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PROF. MICHAEL TSAI

2011/9/22

Accounting all losses and gains from the transmitter, the
Therefore the word budget.

Generally,   =  .

There is a minimum required  ,
associated with the minimum required service quality.
How much you can spend on the channel loss?
Range

Energy

How much sensitivity do you need?

Cost

The link budget a central concept
POWER [dB]

This is a simple
version of the

PTX
Gain

L f ,TX Ga ,TX

Loss

Lp
Ga , RX L f , RX
C

CRITERION
TO MEET:
Required
C/N at
input

N
Noise reference level

Antenna Propagation
gain
loss

Transmitter
Transmit Feeder
power
loss

Antenna Noise
gain
Feeder
loss

Slides for Wireless Communications Edfors, Molisch, Tufvesson

power

dB in general
When we convert a measure X into decibel scale, we always divide by a
reference value Xref:

 

Independent of the
dimension of X (and

), this value is
always dimensionless.

 



|  
= 10 log

|  

Slides for Wireless Communications Edfors, Molisch, Tufvesson

Power
We usually measure power in Watt (W) and milliWatt [mW]
The corresponding dB notations are dB and dBm
Non-dB


Watt:



milliWatt:


RELATION:



= 10 log

dB






 |
= 10 log 
= 10 log
1|


|
= 10 log 
= 10 log
1|


|
= 10 log  + 30 = 
+ 30
0.001|





Slides for Wireless Communications Edfors, Molisch, Tufvesson

Example: Power
Sensitivity level of GSM RX: 6.3x10-14 W = -132 dBW or -102 dBm
Bluetooth TX: 10 mW = -20 dBW or 10 dBm
GSM mobile TX: 1 W = 0 dBW or 30 dBm
GSM base station TX: 40 W = 16 dBW or 46 dBm
Vacuum cleaner: 1600 W = 32 dBW or 62 dBm

ERP Effective

Car engine: 100 kW = 50 dBW or 80 dBm

TV transmitter (Hrby, SVT2): 1000 kW ERP = 60 dBW or 90 dBm ERP
Nuclear powerplant (Barsebck): 1200 MW = 91 dBW or 121 dBm

Amplification and attenuation

(Power) Attenuation:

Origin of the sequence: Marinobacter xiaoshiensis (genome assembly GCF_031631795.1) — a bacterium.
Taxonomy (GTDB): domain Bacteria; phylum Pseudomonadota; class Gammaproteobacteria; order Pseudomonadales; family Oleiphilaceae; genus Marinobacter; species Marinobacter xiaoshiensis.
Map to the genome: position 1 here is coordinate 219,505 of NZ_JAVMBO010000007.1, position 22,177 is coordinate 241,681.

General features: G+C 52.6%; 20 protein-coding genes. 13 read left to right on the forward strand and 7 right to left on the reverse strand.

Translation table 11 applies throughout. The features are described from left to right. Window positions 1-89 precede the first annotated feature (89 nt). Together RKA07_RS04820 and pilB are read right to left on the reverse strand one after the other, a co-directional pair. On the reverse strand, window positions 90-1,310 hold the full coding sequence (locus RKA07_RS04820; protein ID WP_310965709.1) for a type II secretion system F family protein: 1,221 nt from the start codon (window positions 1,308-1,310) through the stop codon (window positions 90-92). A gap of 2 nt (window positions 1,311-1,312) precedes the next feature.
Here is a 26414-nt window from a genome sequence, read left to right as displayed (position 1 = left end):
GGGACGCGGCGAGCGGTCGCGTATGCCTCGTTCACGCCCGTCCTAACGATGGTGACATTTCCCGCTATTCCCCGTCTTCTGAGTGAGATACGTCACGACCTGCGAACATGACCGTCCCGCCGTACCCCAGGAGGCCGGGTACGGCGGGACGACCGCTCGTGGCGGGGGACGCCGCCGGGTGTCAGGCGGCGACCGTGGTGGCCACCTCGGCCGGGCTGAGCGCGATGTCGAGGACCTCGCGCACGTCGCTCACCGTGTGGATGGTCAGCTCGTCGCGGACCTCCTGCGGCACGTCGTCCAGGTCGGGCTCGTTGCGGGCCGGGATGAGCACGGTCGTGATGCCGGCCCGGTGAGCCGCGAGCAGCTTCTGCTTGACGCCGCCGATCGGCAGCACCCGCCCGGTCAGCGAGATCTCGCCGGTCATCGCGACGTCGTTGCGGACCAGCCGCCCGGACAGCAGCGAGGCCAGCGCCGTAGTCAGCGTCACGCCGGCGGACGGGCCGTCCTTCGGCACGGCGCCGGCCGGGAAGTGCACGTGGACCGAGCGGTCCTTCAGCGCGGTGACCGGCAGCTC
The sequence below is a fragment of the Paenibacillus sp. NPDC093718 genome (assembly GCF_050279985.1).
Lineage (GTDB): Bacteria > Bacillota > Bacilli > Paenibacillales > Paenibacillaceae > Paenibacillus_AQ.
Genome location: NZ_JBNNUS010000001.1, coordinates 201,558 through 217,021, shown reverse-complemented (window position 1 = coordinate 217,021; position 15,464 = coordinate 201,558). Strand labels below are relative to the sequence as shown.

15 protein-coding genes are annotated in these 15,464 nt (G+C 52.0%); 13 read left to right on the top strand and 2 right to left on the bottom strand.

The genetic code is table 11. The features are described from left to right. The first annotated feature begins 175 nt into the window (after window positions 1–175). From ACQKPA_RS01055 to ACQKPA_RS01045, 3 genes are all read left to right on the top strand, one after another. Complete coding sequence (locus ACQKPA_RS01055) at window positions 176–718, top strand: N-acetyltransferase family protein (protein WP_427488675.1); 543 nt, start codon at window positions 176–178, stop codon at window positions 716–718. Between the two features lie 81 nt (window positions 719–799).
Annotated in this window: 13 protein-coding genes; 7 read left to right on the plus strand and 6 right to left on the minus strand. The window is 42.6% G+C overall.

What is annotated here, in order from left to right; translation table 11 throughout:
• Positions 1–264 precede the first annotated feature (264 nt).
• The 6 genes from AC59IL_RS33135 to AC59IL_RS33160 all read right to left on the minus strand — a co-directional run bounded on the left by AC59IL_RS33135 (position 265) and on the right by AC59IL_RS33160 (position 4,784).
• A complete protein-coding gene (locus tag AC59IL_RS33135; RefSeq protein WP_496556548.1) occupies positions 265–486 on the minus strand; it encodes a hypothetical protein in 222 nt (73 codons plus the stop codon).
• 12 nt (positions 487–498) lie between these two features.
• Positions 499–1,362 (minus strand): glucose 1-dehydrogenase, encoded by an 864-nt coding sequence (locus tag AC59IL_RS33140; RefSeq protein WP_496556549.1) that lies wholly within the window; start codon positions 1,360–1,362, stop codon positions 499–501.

(Power) Amplification:







= ! ! =




dimension-less and can be converted
directly to dB:



= 10 log%& !

1/#

Note: It doesnt
matter if the power
is in mW or W.
Same result!

 =





#=
#


dimension-less and can be converted
directly to dB:



= 10 log%& #

Ampl.
A

Cable

Ampl. Ampl.
B

4 dB
30 dB

Detector

10 dB 10 dB

The total amplification of the (simplified)

receiver chain (between A and B) is

Slides for Wireless Communications Edfors, Molisch, Tufvesson

Noise sources
The noise situation in a receiver depends on
several noise sources
Noise picked up
by the antenna

Wanted
signal

Analog
circuits
Thermal
noise

Detector

Output signal
with requirement
on quality

Slides for Wireless Communications Edfors, Molisch, Tufvesson

To simplify the situation, we replace all noise sources
with a single equivalent noise source.
Wanted
signal

How do we determine
N from the other
sources?

Noise free
N
C

Analog
circuits
Noise free

Detector

Same input quality, signal-to-noise

ratio, C/N in the whole chain.
Slides for Wireless Communications Edfors, Molisch, Tufvesson

Output signal
with requirement
on quality

The power spectral density of a noise source is usually given in one
of the following three ways:
This one is
1) Directly [W/Hz]:
Ns
sometimes
given i dB and
2) Noise temperature [Kelvin]:
Ts
called noise
figure.
3) Noise factor [1]:
Fs
The relation between the tree is

Ns = kTs = kFsT0
where k is Boltzmanns constant (1.38 ( 10)*+ W/Hz) and T0 is the,
so called, room temperature of 290 K (17-).
Slides for Wireless Communications Edfors, Molisch, Tufvesson

Antenna example

Na
Model
Noise temperature
of antenna 1600 K

Noise free
antenna

Power spectral density of antenna noise is

0/ = 1.38 ( 10)*+ ( 1600 = 2.21 ( 10)*& 3/45 = 196.6 783/45

./ = 1600 / 290 = 5.52 = 7.42 dB

Slides for Wireless Communications Edfors, Molisch, Tufvesson

Nsys
System
component

Model

System
component

Noise factor F